If the [Enter] key doesn't work at all for some reason one solution would be to assign the key right hand next to (not the num-block-)[0], if it is not already assigned to something else. Procedure is the same as shown with the [Enter] key.

Last thing to do, in any case, disbable the keycode reports by replacing the "#" which we removed earlier.

Possible pitfalls when modifying base package files

At some point, most users will probably want to modify FlightGear in some way or another. Many interesting modifications can be done by editing base package resources, such as for example aircraft files, instrumentation files, GUI files, Nasal scripts etc.

However, once you do modify the base package, it is important to keep track of your changes and to make sure that files are modified properly. Here are some things to watch out for:

  • When referencing file names or paths, always make sure that files and paths actually do exist
  • When referencing file names or paths, make sure that they're used properly i.e. watch out for whitespaces, separators and case:
    • On most modern operating systems, filenames and paths are indeed case sensitive, so make sure to watch out for this, as well
  • Also, most modern multi-user operating systems feature support for file permissions, so that files and paths need to have the proper permissions set in order to be accessible
  • Once you start editing XML files, you will want to ensure that your edits are valid and don't corrupt the XML syntax, that is make sure that tags are properly closed - if you are not sure whether your edits were properly done or not, you may want to use a so called "xml validator", there are numerous free/open source tools available to help you validating XML documents, under *nix you could for example simply use "xmllint". Invalid XML files cannot be used by FlightGear anymore (there are also various web-based validator available, where you can simply paste contents or upload files to be checked).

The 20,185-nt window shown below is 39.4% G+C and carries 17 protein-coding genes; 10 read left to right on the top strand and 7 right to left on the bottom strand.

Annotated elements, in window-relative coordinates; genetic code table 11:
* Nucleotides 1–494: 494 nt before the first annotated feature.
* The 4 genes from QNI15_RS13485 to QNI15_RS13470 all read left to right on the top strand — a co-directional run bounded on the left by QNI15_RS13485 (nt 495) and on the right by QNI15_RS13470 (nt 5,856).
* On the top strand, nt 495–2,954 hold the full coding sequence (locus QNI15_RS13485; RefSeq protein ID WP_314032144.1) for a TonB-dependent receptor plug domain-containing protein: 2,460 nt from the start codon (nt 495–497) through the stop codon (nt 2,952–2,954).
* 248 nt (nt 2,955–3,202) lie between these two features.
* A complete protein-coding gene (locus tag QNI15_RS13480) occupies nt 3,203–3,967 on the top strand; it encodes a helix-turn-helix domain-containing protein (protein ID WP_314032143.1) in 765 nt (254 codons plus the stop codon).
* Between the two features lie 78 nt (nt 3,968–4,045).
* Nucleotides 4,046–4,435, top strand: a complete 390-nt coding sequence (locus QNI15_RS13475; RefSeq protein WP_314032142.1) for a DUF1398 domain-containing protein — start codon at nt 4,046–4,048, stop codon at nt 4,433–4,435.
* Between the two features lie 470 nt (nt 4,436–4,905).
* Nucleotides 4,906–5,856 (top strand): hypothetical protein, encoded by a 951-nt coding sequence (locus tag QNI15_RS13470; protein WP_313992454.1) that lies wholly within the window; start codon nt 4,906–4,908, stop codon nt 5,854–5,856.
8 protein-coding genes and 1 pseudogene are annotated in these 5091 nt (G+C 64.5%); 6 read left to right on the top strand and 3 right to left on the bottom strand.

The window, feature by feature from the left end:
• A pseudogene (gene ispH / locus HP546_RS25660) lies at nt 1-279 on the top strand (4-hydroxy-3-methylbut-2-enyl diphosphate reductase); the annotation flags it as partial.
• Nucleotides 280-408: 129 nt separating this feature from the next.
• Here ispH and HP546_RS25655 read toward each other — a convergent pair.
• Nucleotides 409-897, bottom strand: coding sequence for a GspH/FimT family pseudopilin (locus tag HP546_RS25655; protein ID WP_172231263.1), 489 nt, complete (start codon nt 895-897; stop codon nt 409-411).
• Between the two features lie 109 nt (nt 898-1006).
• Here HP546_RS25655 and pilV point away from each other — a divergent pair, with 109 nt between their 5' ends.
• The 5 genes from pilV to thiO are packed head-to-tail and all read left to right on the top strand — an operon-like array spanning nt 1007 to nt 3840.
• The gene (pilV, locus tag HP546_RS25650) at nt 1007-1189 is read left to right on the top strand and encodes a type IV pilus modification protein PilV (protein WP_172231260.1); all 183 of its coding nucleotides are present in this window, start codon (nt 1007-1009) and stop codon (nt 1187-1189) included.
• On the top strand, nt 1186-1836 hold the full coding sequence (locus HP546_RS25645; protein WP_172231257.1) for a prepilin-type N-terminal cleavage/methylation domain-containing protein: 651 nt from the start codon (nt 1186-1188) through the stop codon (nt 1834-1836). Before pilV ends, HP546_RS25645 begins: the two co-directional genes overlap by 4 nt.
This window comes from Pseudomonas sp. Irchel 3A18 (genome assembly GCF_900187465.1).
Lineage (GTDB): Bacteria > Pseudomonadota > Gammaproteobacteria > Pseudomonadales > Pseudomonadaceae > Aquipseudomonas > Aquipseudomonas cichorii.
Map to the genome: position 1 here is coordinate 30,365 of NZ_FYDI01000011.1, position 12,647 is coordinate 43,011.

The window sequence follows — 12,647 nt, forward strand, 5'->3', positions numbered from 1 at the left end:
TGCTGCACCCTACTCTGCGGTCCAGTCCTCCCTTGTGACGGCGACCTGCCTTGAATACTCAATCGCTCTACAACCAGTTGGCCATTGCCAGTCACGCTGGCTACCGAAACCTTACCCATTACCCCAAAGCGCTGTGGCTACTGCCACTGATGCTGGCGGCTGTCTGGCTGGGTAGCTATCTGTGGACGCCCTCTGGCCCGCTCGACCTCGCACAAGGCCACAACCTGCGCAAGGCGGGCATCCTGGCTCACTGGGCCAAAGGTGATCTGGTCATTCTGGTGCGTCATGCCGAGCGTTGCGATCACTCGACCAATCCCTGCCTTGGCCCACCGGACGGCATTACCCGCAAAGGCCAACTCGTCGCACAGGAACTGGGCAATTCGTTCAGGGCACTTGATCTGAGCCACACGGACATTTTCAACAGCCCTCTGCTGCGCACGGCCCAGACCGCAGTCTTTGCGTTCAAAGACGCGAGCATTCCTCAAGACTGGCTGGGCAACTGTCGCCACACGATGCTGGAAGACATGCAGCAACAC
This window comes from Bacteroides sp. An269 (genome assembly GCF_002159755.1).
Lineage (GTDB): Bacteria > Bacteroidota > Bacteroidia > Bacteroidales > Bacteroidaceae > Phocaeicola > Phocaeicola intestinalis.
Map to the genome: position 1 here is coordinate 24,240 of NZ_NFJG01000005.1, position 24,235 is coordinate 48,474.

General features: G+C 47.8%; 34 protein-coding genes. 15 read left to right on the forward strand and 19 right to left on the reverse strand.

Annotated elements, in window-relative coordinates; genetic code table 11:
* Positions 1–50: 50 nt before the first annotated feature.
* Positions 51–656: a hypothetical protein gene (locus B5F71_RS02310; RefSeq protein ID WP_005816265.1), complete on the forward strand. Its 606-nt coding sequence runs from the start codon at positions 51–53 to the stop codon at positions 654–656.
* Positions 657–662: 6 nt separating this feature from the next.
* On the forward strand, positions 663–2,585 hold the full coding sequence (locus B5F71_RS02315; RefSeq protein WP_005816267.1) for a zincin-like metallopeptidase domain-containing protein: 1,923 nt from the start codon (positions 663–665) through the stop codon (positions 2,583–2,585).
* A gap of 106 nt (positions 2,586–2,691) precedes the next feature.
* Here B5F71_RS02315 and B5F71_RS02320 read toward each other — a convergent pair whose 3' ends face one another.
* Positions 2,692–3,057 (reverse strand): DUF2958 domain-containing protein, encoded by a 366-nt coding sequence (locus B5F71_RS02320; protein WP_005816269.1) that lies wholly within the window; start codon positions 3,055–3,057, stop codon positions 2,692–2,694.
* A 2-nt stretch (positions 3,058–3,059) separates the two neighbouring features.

• Also, while the majority of FlightGear XML files follows the basic PropertyList format, the various individual FlightGear components support different functionality and features, so tags and attributes that may be available and usable in one type of files such as i.e. GUI files are usually not necessarily also available in files for different subsystems/components, as features are so far being individually implemented for each single component rather than globally. So, even if a certain syntax or feature is supported in a different part of FlightGear, it may simply not yet be available in other ones.

Please note that it is easily possible to corrupt your base package simply by modifying files in the wrong way, so that FlightGear may no longer work without getting a fresh base package, thus you may want to keep your modifications separate from the rest of the base package. Or at least consider using a Source Code Management system such as for example svn or git.

If you do encounter problems getting your modifications to work for you, you may want to run FlightGear with an increased log/warning level, so that you get to see more completely which parts of FlightGear could be successfully completed and which ones failed, this can be achieved by using the --log-level=bulk parameter